Interview with Riccardo Mori

Hello! I'm Riccardo Mori. I am a writer, freelance translator, and an enthusiast photographer. I’m also a Mac consultant and I like to collect vintage Macs and vintage devices that I usually put to good use, as I don't like to just accumulate stuff.

I write mostly about technology, Apple, software, and user interfaces on my main website/blog,

I (now very occasionally) write about vintage Macs and the classic Mac OS on my secondary blog, System Folder.

But I also write fiction and have published two books of short stories. For more information, check my Minigrooves website.

What is your writing background? When did you start your tech blog about Mac OS / Apple?

My educational background is rooted in the liberal arts. During my university years, I focused on philology, Italian and English literature, and art history. I started writing poetry and fiction in the late 1980s.

So, my writing background is literary, but technology has always had an influential role in my life. I became interested in computers in the early 1980s. In 1989 I started being involved in desktop publishing, part-time working in mixed PC/Mac environments. I eventually went Mac-only in 1993 and stayed Mac-only until about 2018, when, while always keeping the Mac as my preferred platform, I started using Windows again and even some variant of Linux. I think that especially today is a good practice to know how to use more than just one system.

I think I started writing about Apple and Mac OS around 1998, but at the time I still didn't have a personal blog. I was a member of a couple of very active Mac-oriented mailing lists in Italy, and in reaction to my often lengthy and thorough responses, other members kept telling me I should start a personal website.

It was a tempting idea, but back then I didn't have the skills to create a website from scratch, and things like registering a domain and having a hosting provider weren't as inexpensive as they often are today. Free blogging tools were either still absent or in their infancy. I had to wait a few years. Meanwhile I started freelancing as a technical translator around 2001, and I’ve collaborated with Macworld Italia magazine for the better part of the 2000s. During that time, especially in the early 2000s, I published on Macworld some reviews and other articles translated from the US and UK editions of the magazine.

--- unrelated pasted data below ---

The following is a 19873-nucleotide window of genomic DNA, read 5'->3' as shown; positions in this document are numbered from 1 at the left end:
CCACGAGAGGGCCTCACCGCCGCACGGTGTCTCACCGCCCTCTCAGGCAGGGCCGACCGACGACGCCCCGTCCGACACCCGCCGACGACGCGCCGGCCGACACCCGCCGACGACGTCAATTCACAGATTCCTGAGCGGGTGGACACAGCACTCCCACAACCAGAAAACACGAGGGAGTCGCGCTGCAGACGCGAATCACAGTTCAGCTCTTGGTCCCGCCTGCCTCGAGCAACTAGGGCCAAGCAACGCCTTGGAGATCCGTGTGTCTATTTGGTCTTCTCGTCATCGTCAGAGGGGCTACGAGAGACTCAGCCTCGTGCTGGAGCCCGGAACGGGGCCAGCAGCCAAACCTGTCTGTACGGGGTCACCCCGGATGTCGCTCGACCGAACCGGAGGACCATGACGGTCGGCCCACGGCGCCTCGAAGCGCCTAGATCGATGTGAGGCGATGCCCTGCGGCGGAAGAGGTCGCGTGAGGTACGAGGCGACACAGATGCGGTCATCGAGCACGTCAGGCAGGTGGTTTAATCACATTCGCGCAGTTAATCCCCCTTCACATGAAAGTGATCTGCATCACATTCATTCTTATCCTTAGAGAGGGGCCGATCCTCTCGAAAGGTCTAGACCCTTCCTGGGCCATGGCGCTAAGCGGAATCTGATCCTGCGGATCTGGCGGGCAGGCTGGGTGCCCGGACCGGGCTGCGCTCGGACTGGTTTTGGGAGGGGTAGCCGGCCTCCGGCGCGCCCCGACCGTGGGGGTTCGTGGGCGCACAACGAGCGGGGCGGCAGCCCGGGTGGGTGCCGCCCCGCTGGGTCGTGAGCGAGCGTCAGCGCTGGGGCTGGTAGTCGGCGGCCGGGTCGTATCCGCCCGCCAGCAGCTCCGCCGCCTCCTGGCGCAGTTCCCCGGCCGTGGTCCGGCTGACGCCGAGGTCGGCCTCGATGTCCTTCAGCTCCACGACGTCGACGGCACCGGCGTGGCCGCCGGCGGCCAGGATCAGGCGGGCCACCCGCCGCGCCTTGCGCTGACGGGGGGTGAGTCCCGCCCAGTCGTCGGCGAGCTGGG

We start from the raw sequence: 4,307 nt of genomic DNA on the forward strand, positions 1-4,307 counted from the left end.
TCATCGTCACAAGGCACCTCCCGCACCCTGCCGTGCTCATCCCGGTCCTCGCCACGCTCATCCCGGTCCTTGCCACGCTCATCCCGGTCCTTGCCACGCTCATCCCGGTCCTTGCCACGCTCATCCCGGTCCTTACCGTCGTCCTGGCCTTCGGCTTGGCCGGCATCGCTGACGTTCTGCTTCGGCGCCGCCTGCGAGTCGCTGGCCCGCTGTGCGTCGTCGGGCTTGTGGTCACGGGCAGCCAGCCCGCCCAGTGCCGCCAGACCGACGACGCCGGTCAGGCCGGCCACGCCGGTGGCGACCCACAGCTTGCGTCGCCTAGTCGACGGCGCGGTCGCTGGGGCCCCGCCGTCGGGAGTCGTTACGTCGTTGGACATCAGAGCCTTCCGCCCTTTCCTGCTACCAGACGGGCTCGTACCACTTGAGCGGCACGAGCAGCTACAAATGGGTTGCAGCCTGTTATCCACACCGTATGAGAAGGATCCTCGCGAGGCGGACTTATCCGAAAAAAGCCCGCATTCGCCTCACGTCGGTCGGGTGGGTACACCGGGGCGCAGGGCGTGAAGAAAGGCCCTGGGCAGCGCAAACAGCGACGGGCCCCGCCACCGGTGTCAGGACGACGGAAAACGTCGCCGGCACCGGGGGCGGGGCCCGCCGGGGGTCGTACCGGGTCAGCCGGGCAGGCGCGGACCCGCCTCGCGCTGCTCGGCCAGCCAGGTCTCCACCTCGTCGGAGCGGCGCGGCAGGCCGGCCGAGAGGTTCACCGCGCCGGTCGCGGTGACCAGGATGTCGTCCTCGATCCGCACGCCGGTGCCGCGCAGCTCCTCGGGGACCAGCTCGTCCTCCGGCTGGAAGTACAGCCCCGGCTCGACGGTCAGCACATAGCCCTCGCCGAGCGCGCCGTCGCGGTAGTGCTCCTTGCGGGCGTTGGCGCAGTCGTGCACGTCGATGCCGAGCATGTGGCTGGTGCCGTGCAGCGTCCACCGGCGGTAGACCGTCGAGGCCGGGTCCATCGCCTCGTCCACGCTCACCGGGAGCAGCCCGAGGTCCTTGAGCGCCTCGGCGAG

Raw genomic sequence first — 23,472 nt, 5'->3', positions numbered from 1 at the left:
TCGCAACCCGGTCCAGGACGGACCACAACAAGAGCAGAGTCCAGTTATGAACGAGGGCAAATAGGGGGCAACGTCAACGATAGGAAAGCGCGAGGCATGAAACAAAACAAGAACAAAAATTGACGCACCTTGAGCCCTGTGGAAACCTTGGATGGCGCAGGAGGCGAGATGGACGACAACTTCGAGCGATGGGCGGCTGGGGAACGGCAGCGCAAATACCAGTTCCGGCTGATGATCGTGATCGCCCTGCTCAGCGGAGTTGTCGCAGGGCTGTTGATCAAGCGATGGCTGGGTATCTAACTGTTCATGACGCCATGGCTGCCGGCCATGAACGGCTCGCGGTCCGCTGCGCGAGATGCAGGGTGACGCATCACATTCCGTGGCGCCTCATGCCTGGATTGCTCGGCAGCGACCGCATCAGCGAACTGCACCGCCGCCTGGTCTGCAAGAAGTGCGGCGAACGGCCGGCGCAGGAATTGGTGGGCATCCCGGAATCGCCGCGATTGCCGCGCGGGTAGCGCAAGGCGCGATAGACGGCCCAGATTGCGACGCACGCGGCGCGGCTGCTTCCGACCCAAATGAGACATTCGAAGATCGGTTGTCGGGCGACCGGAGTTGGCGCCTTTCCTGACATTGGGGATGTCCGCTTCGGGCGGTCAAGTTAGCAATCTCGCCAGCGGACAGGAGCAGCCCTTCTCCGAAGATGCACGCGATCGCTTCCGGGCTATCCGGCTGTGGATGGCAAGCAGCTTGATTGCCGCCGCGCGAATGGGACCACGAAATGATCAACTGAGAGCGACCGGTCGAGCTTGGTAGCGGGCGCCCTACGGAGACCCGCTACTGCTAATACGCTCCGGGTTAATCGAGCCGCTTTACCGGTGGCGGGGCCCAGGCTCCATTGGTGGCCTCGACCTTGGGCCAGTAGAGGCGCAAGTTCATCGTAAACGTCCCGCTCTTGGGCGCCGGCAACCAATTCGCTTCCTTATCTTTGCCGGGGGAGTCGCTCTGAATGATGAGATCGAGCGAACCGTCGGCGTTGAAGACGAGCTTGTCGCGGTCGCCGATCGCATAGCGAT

I started my first personal tech blog in early 2005. It was a rudimentary affair published using a software called iBlog, and using the meagre Web space I was given as a .Mac subscriber. (.Mac was the grandfather of iCloud). iBlog was a terrible, short-lived application, and when it stopped working I migrated to around 2006, which by that time was already a very functional, easy-to-use blogging platform.

At first I was writing on my blog exclusively in Italian, and in 2007 I started a separate WordPress blog in English, but keeping two separate blogs was a lot of unnecessary work, and things started getting difficult to manage. Long story short, in 2011 I registered the domain with the help of a good friend of mine, and consolidated all my past archives (both in English and Italian). From then on, my preferred language for writing tech articles has been English, because it allows me to reach a wider audience.

What is your current project? In general, how Covid-19 changed your plans?

It depends on what you mean by 'current project'. If we're talking about my day job, there isn't one. For the most part, I get assigned translation and app localisation jobs, and I carry them out.

When it comes to personal stuff, I have two major writing projects going on, but these are not tech-related projects:

  • Minigrooves — Short stories that are first published online in cycles (or ‘seasons’), then published as ebooks with extra content. Volume 1 and Volume 2 of Minigrooves are currently available on Apple’s Books Store and Amazon’s Kindle Store. More details about this ongoing project can be found in this article. For an overview of the extra contents of the ebooks, and the links to purchase them, go here.
  • Low Fidelity — A dystopian/utopian post-apocalyptic sci-fi novel. A bit more information about the novel is available at the Crosslines//Low Fidelity website and I’ve talked about the project in more detail in this article.

As for more technology-related topics, I have indeed a project I'm working on, but I have no idea when I'll be able to complete it. I've been collecting notes and observations about user interfaces for a while now, especially about how iOS and Mac OS have been progressing (or regressing) over the years. I'd love to finally organise these notes and publish them as a small book someday!

Covid-19 did not affect my work in any way, and I consider myself very lucky about this. I know people who lost their job due to the impact Covid had on their business, and people who had to adapt and start working from home, and for such people this new way of remote working has been a bit of a shock. I have been working from home (or out and about) for more than 20 years now, and nothing really changed for me during the various lockdowns related to the pandemic.